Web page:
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Shenzhen Continues to lead China's reform and opening-up
With the entry of China into the World Trade Organization (WTO), Shenzhen City plans to go above and beyond the Chinese government's commitments for opening up, to become an example of success in the new market economy, according to Mayor Yu Youjun.

Shenzhen City, in south China's Guangdong Province, is one of the country's five special economic zones (SEZ) benefiting from preferential policies.

Yu said they have been working hard to take the lead in opening up to overseas investors in fields ranging from banking, securities, insurance, logistics, commerce and intermediate service to tourism.

"Amid fiercer international competition, Shenzhen will continue to take bold steps in carrying out in-depth reforms and making new breakthroughs," said the mayor. "The most urgent task at present is to adapt the government administrative methods to the WTO requirements through reform, and to form a standardized and improved socialist market economic mechanism."

According to Yu, Shenzhen removed 277 items requiring approval from the city government in a bid to improve the efficiency of government work last year.

Economic specialists say China used to introduce many preferential policies in its SEZs, but these policies will be popularized in other areas of the country in the wake of the expanded opening-up in China, especially after WTO entry .

"SEZs are still encouraged to take bold steps in economic experiments and to offer practical experience for other Chinese regions," said the specialists.

Su Dongbin, head of the Shenzhen Institute of Taiwan and Hong Kong Economies, said Shenzhen has grown into a region which enjoys the highest level of opening-up and market-oriented economy through two decades of development.

"China's entry into the WTO serves as a new accelerator for Shenzhen to further improve its market economic mechanism and to speed up the city's adaptation to the world," said Su.

The world has been impressed by China's successful operation of SEZs. Shenzhen, for instance, which was just a small town when it was chosen as China's first special economic zone to pilot the country's reform and opening-up drive 22 years ago, has now grown into a boomtown, which is placed fourth among Chinese cities in overall economic strength.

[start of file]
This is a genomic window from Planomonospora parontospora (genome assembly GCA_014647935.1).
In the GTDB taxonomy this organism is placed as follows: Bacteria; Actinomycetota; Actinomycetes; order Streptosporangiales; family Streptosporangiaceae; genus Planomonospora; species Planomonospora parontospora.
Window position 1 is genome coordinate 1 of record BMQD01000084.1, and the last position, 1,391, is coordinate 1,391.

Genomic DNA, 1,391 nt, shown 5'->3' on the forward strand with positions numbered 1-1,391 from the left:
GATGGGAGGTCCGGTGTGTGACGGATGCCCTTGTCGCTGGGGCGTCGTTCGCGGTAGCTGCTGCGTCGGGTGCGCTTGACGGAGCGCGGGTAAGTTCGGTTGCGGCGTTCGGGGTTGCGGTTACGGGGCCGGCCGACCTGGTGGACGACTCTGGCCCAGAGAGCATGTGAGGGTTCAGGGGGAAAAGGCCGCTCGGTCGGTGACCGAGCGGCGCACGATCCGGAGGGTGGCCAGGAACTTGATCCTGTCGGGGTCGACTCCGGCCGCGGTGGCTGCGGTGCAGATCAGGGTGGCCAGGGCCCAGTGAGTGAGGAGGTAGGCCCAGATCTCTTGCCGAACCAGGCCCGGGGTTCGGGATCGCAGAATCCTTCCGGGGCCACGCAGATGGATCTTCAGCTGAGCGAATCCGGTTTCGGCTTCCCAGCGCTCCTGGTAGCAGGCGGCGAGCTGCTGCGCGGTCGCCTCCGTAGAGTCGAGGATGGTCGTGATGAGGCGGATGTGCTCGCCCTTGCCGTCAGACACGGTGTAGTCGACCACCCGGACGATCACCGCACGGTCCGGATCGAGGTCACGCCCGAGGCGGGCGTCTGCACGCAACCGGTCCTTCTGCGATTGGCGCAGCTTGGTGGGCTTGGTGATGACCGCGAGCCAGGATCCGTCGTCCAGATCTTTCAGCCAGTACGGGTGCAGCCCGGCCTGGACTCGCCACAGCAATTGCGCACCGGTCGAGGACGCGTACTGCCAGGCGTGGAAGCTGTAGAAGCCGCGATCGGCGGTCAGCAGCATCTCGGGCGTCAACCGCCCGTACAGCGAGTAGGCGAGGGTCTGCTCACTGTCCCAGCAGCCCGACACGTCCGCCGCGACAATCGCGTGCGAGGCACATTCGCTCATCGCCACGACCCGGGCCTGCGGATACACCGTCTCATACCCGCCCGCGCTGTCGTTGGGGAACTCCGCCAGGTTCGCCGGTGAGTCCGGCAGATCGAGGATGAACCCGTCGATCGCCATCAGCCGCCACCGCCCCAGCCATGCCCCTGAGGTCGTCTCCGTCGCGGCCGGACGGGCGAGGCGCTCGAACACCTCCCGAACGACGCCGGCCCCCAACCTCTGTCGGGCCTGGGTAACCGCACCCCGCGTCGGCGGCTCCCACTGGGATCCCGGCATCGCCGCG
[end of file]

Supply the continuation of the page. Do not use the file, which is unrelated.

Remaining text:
By the year of 2001, Shenzhen's gross domestic product (GDP) was 195.4 billion yuan (about US$23.5 billion) and the city's per capita GDP was 5,237 US dollars, which placed it as the first in the country in terms of per capita GDP.

In addition to creating a miracle of fast economic growth, Shenzhen has also made initial progress in experimenting with the establishment of a market economy and has led the country by introducing paid transfer of state-owned land use right, a securities market, as well as reforming the government approval system.

Establishment of a market economic mechanism in Shenzhen has created a fine market environment for overseas investors. By now, over 80 of the world's 500 top companies have settled down in this southern Chinese city. Shenzhen has also become one of China's key exporters and one of the country's most important ports of foreign trade.

To greet the challenges of economic globalization and knowledge economy, Shenzhen has kept adjusting economic structure over the past years and turned high-tech industries into the city's major powerhouse for economic growth.

In the past decade, Shenzhen has realized an annual growth of 50 percent in high-tech industries and by 2001, output value of the city's high-tech commodities amounted to 132.1 billion yuan (about US$15.92 billion), accounting for about 46 percent of the city's total industrial output value.

According to Shenzhen's new development goal, it will lead the country by realizing modernization and turning itself into a showcase of socialism with Chinese characteristics in five to ten years.

(Xinhua News Agency September 29, 2002)

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